Everyone loves a puppy…really, what’s not to love? And it’s easy to get drawn in by cute, floppy ears and sweet puppy breath. Before you know what’s happening, she is curled up in your eight-year-old’s lap in the backseat as you race back home before the puppy needs another potty-break. Call it “The Impulse Puppy.”
On the other hand, if you’re a planner and ponderer considering a new canine addition to your family, you will probably scour the web and comb through breed books until your eyes are crossed. You can overwhelm yourself with details to the point where you throw up your hands in frustration and get a gerbil instead.
It’s time to find a middle ground.
The average dog lives 10-12 years and some smaller dogs can easily live to be 16 or even older. When you make a lifelong commitment like this, it’s important that his personality fits in well with your family’s needs so you can all be happy.
Every dog is perfect for someone. And everyone deserves the perfect dog; it’s just a matter of finding the right match. So, if you're contemplating a puppy, or even looking to adopt a dog from a rescue organization or shelter, there are important factors to find that perfect match.
Just a few key considerations:
Hair, Hair, Everywhere
Do you love to vacuum? Do you freak out at dust? Do you smile when you see a coworker with hair on his pants-leg? Do you have allergies?
All of these things are important as you’re considering the type (and color) of dog you want to live with. If you have a house full of white carpet, the choice between a black lab and a white poodle … big difference.
Also if you or your kids have mild allergies, a lower-shedding dog that you can keep trimmed/groomed is often a great choice. While there’s no such thing as a no-shed dog, Poodle mixes and some of the other long-haired dogs shed less than their short-haired brothers.
See Spot Run
Some breeds of dog need lots of room to run and play, and some like a more peaceful environment where they can just sleep on the couch in comfort. If you live in an apartment, a greyhound might not be the best choice for you, but he might be a perfect fit for a family in the country where he can run until he’s all worn out.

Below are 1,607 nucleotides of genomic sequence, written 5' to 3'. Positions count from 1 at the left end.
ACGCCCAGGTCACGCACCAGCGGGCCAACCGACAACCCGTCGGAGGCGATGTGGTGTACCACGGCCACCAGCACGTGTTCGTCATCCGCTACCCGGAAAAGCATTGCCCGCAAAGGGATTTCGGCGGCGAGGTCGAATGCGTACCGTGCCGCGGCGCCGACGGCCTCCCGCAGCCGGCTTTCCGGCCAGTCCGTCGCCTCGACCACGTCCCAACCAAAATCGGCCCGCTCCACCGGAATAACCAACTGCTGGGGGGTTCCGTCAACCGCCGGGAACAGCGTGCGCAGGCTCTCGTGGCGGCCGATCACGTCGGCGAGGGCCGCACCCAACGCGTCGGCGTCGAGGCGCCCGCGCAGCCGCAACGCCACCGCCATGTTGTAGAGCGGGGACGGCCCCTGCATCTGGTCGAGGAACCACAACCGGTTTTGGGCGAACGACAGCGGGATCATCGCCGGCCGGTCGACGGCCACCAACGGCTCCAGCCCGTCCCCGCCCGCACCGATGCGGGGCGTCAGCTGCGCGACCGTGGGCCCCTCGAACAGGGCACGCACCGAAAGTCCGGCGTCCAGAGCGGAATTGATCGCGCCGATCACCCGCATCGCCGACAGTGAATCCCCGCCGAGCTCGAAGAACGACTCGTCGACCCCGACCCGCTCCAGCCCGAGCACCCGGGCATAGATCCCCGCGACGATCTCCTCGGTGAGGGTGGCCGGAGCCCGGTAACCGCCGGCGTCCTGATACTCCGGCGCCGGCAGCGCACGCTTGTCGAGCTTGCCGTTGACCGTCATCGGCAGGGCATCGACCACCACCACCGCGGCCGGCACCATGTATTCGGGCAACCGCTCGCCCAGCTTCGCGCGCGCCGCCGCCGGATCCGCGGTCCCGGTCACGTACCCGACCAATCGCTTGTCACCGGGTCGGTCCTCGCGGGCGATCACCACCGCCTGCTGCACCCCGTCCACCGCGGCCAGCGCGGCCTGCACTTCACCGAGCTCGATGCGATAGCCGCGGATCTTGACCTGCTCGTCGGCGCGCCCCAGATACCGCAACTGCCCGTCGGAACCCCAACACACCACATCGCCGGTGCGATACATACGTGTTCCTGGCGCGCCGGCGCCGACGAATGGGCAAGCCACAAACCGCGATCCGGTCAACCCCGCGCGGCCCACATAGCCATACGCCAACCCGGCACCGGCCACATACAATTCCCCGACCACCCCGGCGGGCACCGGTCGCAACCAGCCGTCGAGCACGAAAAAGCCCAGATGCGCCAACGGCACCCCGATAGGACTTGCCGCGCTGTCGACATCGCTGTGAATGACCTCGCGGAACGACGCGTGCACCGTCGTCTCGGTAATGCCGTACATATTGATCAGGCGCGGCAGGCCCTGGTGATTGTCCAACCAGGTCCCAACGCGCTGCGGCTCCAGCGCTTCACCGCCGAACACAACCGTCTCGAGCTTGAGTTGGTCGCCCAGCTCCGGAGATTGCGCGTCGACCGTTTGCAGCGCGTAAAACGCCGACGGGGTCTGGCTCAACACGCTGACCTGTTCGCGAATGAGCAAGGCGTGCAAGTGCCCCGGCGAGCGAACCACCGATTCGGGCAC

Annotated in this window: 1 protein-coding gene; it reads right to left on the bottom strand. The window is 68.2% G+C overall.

And if you’re a runner who’d love for Fido to run along with you, an English Bulldog might not be your first choice! Make sure you have a good understanding of your future dog’s energy level and exercise needs, and match that to the environment you’re able to provide.
Some dogs truly love every person they come across. Some dogs bond well with one or two people and aren’t quite as friendly with strangers.
If you have a large family or entertain often, consider the stress this will place on a dog that prefers a “smaller world.” On the other hand, if you have a quiet household, an extroverted dog might get bored and need frequent trips to the dog-park.
And while everyone believes their dog to be the smartest dog ever, be aware that some dog breeds are, well, not quite as intellecutally gifted as others. If you want a dog that can learn a host of impressive tricks — who can fetch the paper and make you a pot of coffee — make sure you look at the breeds that are higher on that scale.
Consider your breed’s abilities as you’re setting expectations for her ability to perform.
Larger Than Life
Are you a minimialist, building a not-so-big house in a gentrified urban area? A Great Dane or Irish Wolfhound might not be the dog for you. While each dog is unique, make sure you know roughly how large that cute little puppy might grow. This is especially important when considering mixed-breeds, as their final size can be a bit…unpredicable. Do the best job you can to anticipate the maximum size your dog might grow to, and make sure you’re willing to accept that before you adopt him.
Plays Well With Others
Finally, one of the most important factors as you’re choosing a dog is his or her tolerance of kids and other animals. Especially if you have smaller kids in your home (or you plan to during the dog’s lifetime…), be sure to consider how the dog will react to sharing his environment and how well he will tolerate them. Know your limits, and don’t be ashamed to bypass a dog that won’t adapt well to your family.
Ultimately, choosing a dog is an important and long-range decision. Too many dogs end up in shelters or rescue programs because their owners missed the boat. Remember that it’s a lifetime commitment before you bring home “that cute little puppy” based on emotions. Be sure to know what your family expects from a dog, and what needs of his you’re able to provide. When those match up well, both you and your dog will have a long, happy, loving life together!